HAR­VEST SAVE OUR SPUDS

Spud grow­ers have bounced back with a bumper – and colour­ful – crop ready for crisp­ing, says Maria Fitz­patrick

The Sunday Telegraph - Sunday - - Front Page -

Ifeel like I’m on a field trip from the Willy Wonka school of agri­cul­ture. I’m stand­ing in a field in Ross-on-Wye, Here­ford­shire, watch­ing two grown men ex­cit­edly dig up pota­toes and cut them in half to re­veal the re­sults of their lat­est ex­per­i­ment. The pota­toes are mar­bled red or deep blue in­side and it’s quite sur­real to see. Th­ese mir­a­cle pota­toes come from a col­lab­o­ra­tion – but also a chal­lenge – be­tween Tyrrells, the Here­ford­shire crisp com­pany, and farmer Henry Chinn of Co­brey Farms. “Yes, they’ll do nicely,” he says, grin­ning widely. When they’re fully grown, the ‘Bur­gundy Red’, ‘Berg­erac’ and ‘Salad Blue’ va­ri­eties will join their pale cousin, the ‘Lady Rosetta’, in a jum­bled bag of pa­tri­otic crisps. Co­brey Farms, a prom­i­nent grower in Here­ford­shire since the Twen­ties, is one of the main grow­ers for Tyrrells, which was founded by Wil­liam Chase, a potato farmer, in 2002. Wil­liam started mak­ing small batches of hand-cut crisps in the old potato sheds in Tyrrells Court Farm in Leomin­ster, and tri­alling them at lo­cal farm shops at a time when prove­nance was firmly back on the agenda. To­day, such is the de­mand for English-grown potato crisps (even in France, a fact they’re proud of) that nine other fam­ily-run farms in the re­gion, in­clud­ing Henry’s, all part of a grow­ing co­op­er­a­tive, sup­ply them. Henry’s mood this morn­ing is as much about re­lief as it is jol­lity. “Af­ter the year we had last year, things feel so much more pos­i­tive,” he says. The farm­ing com­mu­nity was fac­ing a real night­mare be­cause of heavy rain­fall: the re­al­ity of throw­ing crops away. Cri­sis calls to the Farm­ing Com­mu­nity Net­work helpline dou­bled. “We had the worst year of rain that this area has ex­pe­ri­enced for a cen­tury,” Henry says. “Usu­ally we’d get 26in a year – last year it was 54in, and most of that fell be­tween June and Septem­ber, our peak har­vest time.” Pota­toes only have about 24 hours un­der wa­ter be­fore they rot, so the har­vest be­came a race against time for farm­ers like Henry. A 25 per cent yield re­duc­tion was com­mon across the county. Farm­ers start to plant in Septem­ber and Oc­to­ber for the fol­low­ing year, so ev­ery as­pect of their op­er­a­tion was af­fected. An­other lo­cal potato farmer, Frank Green, had to re­sort to des­per­ate mea­sures. A quar­ter of his crop was still in the ground in Novem­ber, ex­plains Pa­trick Lewis, from Gam­ber, the agri­cul­tural pro­duce com­pany that co­or­di­nates the grow­ing op­er­a­tion and lo­gis­tics for Tyrrells. “He had to find £380,000, the price of a house, for a self-pro­pel­ling har­vester that could lift pota­toes out of the wa­ter­logged soil. If it had been left a week longer the whole crop would have been lost.” Add to that the fact that the fields need at least a five-year ro­ta­tion and it’s no won­der that our potato farm­ers have had to di­ver­sify; his­tor­i­cally in Here­ford­shire it was all about pota­toes, but many farms (3,000-acre Co­brey Farms in­cluded) now grow as­para­gus, rhubarb, black­ber­ries and vines. “Their re­silience is amaz­ing,” says Pa­trick. “With the weather of the last few years, pota­toes have been a gam­ble, and there are no sub­si­dies.” How­ever, the crisp mar­ket has boomed dur­ing the re­ces­sion, so year-round de­mand is grow­ing. “Th­ese guys just crack on when con­di­tions are favourable.” And thank good­ness, now they are. Ev­ery­thing is three weeks late, a knock-on ef­fect of last year, but the crop is healthy and plen­ti­ful. I climb on the har­vester to wit­ness hun­dreds of ‘Lady Rosetta’ pota­toes, with their cricket-ball shape and strong potato flavour, whizzing into the hop­per. It’s an ef­fi­cient but del­i­cate process, ex­plains Rob, who’s man­ning the ma­chine. “We have eight cam­eras to show us what’s hap­pen­ing as they’re dug up and loaded,” he tells me, point­ing around the cabin. “We have to make sure they don’t bruise from be­ing jos­tled or fall­ing too hard.” This end of the county, with its sandy red soil, is per­fect for grow­ing “early” pota­toes – that is, gen­uinely “new” pota­toes that the Potato Coun­cil has been high­light­ing this year while en­cour­ag­ing us to “cel­e­brate the Bri­tish sea­son”. Real new pota­toes are not just small pota­toes, they are a sea­sonal crop har­vested be­tween May and Oc­to­ber and on the shelf within days. With their eas­ily scraped skins, they don’t last in store – un­like pota­toes grown at Tyrrells Court Farm, where the clay soil is heav­ier – and so are taken straight from the field and turned into crisps, with their jack­ets still on. They “lift” pota­toes as close as pos­si­ble to when the crisps are needed to cap­ture their fresh­ness, so lo­cal means ev­ery­thing. Tyrrells’s all-time record of lift­ing, pro­cess­ing and de­liv­er­ing crisps to Lud­low Food Cen­tre farm shop took 43 min­utes. This year, even seeds that were once sourced in Scot­land or York­shire came from within 40 miles. The ‘Lady Roset­tas’ we’re dig­ging up to­day, a per­fect “chip­ping” va­ri­ety, are some of the best Henry has seen for two years, with the de­sired 12-20 pota­toes per root. The year be­fore last, there were drought prob­lems; the ideal grow­ing tem­per­a­ture is 18-23C, and in 2011 it reached 28C, shock­ing the pota­toes so they stopped grow­ing, then started off in­fe­rior sec­ondary growths when the tem­per­a­ture cooled. When it comes to crisps, ev­ery­thing from size (they need to fit in the packet) to the starch con­tent – which can af­fect the colour when they are fried – mat­ters, so va­ri­eties are cho­sen with great care. Once the pota­toes have been graded, clods re­moved, and washed, it’s time for the fun. At Tyrrells Court Farm, sliced pota­toes are “swooped” through cook­ing oil, whizzed about tum­ble-drier style to shake it off, then danced up and down in chutes, be­ing dressed with their sea­son­ing, be­fore they are in­spected for the per­fect curl, crunch and flavour. As for those red, white and blues, the grower has done the ground­work; they emerge like pot­pourri, al­most too good to eat… al­most. The crisp­ing process is sim­ple, and the act of crunch­ing into them so ca­sual it be­lies the pains that are taken where their jour­ney be­gins. As Pa­trick Lewis re­flects, “With­out the ded­i­ca­tion and pas­sion of the lo­cal grow­ers, quite sim­ply we are noth­ing.”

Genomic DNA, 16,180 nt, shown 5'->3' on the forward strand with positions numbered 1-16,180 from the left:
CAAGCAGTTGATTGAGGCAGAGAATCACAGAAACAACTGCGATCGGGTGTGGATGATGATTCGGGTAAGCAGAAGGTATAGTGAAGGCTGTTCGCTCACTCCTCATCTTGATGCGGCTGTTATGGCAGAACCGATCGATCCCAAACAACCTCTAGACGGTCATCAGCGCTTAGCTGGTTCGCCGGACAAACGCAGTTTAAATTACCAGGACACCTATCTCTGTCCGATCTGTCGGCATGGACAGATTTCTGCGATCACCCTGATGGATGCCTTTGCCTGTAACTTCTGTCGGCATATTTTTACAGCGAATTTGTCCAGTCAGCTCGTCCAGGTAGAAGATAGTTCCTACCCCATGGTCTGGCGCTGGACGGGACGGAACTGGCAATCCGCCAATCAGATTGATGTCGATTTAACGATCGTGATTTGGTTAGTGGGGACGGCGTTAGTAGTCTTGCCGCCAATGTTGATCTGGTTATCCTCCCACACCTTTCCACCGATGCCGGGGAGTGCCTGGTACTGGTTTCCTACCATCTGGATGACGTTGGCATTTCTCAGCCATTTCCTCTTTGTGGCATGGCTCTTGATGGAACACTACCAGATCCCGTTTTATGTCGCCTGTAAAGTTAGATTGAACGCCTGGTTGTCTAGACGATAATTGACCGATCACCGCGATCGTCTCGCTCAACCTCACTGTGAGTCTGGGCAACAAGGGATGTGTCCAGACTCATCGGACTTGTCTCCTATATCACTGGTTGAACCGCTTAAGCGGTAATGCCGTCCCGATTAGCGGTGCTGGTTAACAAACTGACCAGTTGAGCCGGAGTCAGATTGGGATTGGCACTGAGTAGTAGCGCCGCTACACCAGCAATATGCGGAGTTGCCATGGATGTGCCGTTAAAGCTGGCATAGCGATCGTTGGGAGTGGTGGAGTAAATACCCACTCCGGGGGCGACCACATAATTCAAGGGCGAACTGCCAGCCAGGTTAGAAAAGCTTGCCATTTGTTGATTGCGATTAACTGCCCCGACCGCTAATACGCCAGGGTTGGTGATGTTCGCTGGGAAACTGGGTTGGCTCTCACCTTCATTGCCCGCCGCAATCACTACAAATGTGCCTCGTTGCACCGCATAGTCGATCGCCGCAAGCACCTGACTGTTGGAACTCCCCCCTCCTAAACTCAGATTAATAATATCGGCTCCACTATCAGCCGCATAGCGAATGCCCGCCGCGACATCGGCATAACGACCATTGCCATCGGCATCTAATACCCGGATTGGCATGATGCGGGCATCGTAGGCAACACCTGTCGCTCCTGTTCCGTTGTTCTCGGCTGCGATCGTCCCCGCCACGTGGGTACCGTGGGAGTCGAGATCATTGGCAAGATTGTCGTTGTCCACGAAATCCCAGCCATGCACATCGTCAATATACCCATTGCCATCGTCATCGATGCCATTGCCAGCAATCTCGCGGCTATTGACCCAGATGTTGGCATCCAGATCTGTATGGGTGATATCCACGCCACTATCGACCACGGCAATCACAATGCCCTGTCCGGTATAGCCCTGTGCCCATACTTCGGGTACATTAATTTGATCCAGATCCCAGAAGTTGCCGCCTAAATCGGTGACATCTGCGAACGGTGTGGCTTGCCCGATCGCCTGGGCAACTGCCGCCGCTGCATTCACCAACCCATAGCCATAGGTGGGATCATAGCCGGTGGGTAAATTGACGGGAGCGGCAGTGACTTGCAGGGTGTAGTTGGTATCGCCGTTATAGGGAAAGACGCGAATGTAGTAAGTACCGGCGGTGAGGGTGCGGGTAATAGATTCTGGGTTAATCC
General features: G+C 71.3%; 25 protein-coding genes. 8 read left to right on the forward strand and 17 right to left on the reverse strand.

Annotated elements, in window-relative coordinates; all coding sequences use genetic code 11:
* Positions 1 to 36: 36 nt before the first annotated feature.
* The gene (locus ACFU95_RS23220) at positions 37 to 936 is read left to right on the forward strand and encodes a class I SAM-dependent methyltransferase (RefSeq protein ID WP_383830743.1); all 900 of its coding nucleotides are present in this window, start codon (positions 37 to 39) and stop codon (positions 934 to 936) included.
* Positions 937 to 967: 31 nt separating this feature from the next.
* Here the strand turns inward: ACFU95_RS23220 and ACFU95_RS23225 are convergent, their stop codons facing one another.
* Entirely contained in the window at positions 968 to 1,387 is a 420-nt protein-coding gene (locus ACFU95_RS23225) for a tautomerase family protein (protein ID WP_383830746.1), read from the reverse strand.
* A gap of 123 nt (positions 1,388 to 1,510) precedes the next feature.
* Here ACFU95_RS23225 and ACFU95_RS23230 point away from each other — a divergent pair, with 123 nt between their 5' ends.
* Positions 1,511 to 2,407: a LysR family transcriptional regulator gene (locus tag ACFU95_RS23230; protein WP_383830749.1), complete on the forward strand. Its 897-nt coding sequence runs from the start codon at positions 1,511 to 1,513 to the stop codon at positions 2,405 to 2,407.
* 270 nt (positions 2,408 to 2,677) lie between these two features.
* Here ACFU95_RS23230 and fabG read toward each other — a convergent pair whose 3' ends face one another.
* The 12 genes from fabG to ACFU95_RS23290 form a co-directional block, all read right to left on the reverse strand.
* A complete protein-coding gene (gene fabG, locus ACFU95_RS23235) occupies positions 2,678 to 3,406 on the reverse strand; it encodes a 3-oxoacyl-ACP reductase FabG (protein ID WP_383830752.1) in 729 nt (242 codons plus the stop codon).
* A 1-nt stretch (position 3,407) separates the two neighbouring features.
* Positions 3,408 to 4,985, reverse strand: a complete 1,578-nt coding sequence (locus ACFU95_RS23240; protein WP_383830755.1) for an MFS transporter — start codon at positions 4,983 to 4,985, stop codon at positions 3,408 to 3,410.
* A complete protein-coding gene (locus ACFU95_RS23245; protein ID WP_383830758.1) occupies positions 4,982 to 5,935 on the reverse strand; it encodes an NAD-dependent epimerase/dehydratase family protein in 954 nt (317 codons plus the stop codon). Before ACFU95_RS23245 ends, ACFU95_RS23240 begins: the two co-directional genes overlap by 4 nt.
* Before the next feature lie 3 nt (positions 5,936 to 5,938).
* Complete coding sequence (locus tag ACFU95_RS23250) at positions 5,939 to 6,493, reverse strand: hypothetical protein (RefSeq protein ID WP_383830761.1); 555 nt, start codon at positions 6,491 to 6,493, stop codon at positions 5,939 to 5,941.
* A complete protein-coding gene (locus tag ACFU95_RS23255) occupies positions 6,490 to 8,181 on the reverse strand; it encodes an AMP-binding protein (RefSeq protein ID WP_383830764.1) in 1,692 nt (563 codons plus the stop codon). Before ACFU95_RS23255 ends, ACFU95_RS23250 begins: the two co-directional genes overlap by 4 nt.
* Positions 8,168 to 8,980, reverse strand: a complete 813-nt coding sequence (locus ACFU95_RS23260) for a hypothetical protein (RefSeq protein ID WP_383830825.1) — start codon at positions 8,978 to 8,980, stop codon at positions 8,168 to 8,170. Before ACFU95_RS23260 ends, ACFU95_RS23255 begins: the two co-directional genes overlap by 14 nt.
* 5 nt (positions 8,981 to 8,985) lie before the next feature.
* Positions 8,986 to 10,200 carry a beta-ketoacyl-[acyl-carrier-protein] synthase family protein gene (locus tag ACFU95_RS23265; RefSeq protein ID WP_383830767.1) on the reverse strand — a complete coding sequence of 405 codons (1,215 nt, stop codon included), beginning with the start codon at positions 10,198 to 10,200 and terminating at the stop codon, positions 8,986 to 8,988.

AN­DREW CROW­LEY

Chip­ping in: ‘Lady Roset­tas’ are per­fect for crisps, main and bot­tom left; red and blue va­ri­eties, cen­tre; Pa­trick Lewis, cen­tre left; farmer Henry Chinn, top